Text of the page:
Tulgord Vise tells the old man to shut up, he’s just confusing things and preventing Flicker from “giving voice to the evil whispers seeking ill of our heroes.” After all, he says, with the noble knights and the pious pilgrims, it’s time for someone “diabolical” to be revealed within the party. He commands Flicker to continue “for his life.” Flicker, however, says with the Chanter’s sleeping (and snoring away), they really don’t have a quorum for a vote. He asks Snippet if she can be patient, and when she asks if he “promises redemption,” he says yes (twice). Apto then tells Flicker his fate is dependent “solely on Purse Snippet’s judgment. Should you achieve redemption of the woman in her tale, your life is secured.” Though he warns Flicker that if Snippet at any point thinks he is “padding” the narrative, that will be it for Flicker. Calap Roud, however, strenuously objects, arguing that Snippet is too full of mercy and compassion and this is some trick of Flicker’s to stay alive. He then suggests perhaps the two of them—Snippet and Flicker—are working together. This seems to offend Snippet, who tells him she has performed for her own life before “fickle tyrants” and there is no way she would lie: “Avas Didion Flicker chooses—if he dares—the deadliest of courses in the days ahead.” Flicker accepts.
One has to wonder if Erikson has anyone in particular (several anyones?) in mind with the lines about how “It is of course the task of average talents to utterly destroy their betters.”
Then of course we have the nod to the old cliché of the “tortured artist” (“tormented artist” in our narrator’s words) and their downward spiral into drugs and drink after their failure to gain “legitimacy,” guarded so fervently and jealously by “legions of jaded mediocrities and coddled luminaries.”
I’m assuming most people following the reread of this novella have already read the larger Malazan series (if you haven’t, rectify that immediately), which means I also am assuming we’re all laughing together at the complaints about Calap’s story getting bogged down in details and description:
- “I don’t like long stories. Where’s the action? You’ve already gone on too long!”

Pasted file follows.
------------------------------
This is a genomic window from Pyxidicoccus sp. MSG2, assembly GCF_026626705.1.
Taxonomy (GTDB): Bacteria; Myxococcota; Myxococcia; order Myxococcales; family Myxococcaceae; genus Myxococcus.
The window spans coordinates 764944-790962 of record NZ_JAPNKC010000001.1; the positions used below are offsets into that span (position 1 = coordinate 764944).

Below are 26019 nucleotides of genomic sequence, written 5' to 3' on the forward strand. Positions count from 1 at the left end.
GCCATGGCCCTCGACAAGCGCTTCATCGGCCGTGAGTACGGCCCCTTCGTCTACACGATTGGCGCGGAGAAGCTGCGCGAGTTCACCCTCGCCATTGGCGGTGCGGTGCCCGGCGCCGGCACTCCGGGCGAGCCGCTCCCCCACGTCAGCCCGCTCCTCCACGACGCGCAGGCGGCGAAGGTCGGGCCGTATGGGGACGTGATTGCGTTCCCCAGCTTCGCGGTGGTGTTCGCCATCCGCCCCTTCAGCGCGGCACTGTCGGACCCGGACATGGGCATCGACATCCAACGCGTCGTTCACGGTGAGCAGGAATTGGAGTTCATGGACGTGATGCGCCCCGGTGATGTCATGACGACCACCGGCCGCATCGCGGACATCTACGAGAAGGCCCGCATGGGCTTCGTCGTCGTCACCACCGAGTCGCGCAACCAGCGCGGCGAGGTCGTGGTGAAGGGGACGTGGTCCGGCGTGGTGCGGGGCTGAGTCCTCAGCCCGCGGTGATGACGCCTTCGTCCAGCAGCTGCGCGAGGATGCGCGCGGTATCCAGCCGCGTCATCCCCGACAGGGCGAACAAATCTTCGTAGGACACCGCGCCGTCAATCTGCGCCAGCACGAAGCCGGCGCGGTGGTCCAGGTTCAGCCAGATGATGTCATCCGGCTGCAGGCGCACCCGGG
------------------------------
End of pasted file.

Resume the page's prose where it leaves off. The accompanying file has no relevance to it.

- “Get on with it!… It was a stupid camp. That’s all. I want to know what’s going to happen! Now!”
- “I’m falling asleep.”
You absolutely know our author (not our narrator, our author) has had years of hearing these complaints. From readers (or attempted readers) for sure. Maybe (probably) from critics. Perhaps from early agents/publishers. And then we get Oggle standing in for another kind of audience (though surely there’s some overlap) — the readers who have their vision of what fantasy “is”, or at least “epic” or “quest” fantasy, and need all those boxes checked off: Ogres. Check. Mountains. Check. Plucky band of overmatched friends who get in trouble. Check.
Of course, Erikson may just as easily be mocking those authors who think those are the “rules” of the genre. Just as he is certainly mocking those writers who allow magic to, well, “magically” solve all problems when he has Nifty respond to his critics with, “Magic answers,” as if that’s all that need be said about anything.
This is part of the joy of Crack’d Pot Trail—Erikson gets to play it so many ways. He gets to have fun with the faux epic high style and other writerly faults, tweak his (or somebody’s) reading audience, and also ding his critics. This had to be so much fun to write.
It’s impossible not to laugh at the two knights lapping up Flicker’s seeming “flattery” of their noble selflessness even as he so brutally mocks them.
So we’re nearly a third of the way into the novella, and we have yet to see our erstwhile “heroes,” though they’re obviously cropping up in conversation. I like what Erikson does here when he has Purse Snippet ask Flicker if in his tale (so closely a parallel to their “real” lives) the hunters might be closer than they imagine to their prey. When Flicker replies that those dastardly sorcerers are so clever, who knows how close they are, it can’t help bur raise the suspicions and anticipation of the reader. Are they about to arrive on scene? Are they already there magically concealed? Is there a crow flying overhead? What about that mysterious figure in the carriage, the one that we have yet to see? A question that raises its head not too much later when Vise suggests there is someone “diabolical” amongst the party in Flicker’s tale. So, is this a hint to the reader? A foreshadow? Or is it poking fun at that old trope of a group of alleged “fellow” travelers with one suddenly pulling off his/her mask and revealing him/herself to be the son/daughter of the one they’d all wronged years ago, and now, now they’ll all get what’s been coming to them, you’ll see, all of you will die, die horribly, die die die!
You can tell this is an Erikson story when we take a turn toward a philosophical discussion between characters as to the merits or not of religion. Which is of course not only thought-provoking, but also quite funny, given the complaints not all that long ago of authors who don’t “get to the action!” but instead veer off into these sort of tangents.
So, how will Flicker provide “redemption”? Will he?
Bill Capossere writes short stories, essays and plays; does reviews for the LA Review of Books and Fantasy Literature, as well as for Tor.com; and works as an adjunct English instructor. In his non-writing and reading time, he plays ultimate Frisbee (though less often and more slowly than he used to) and disc golf.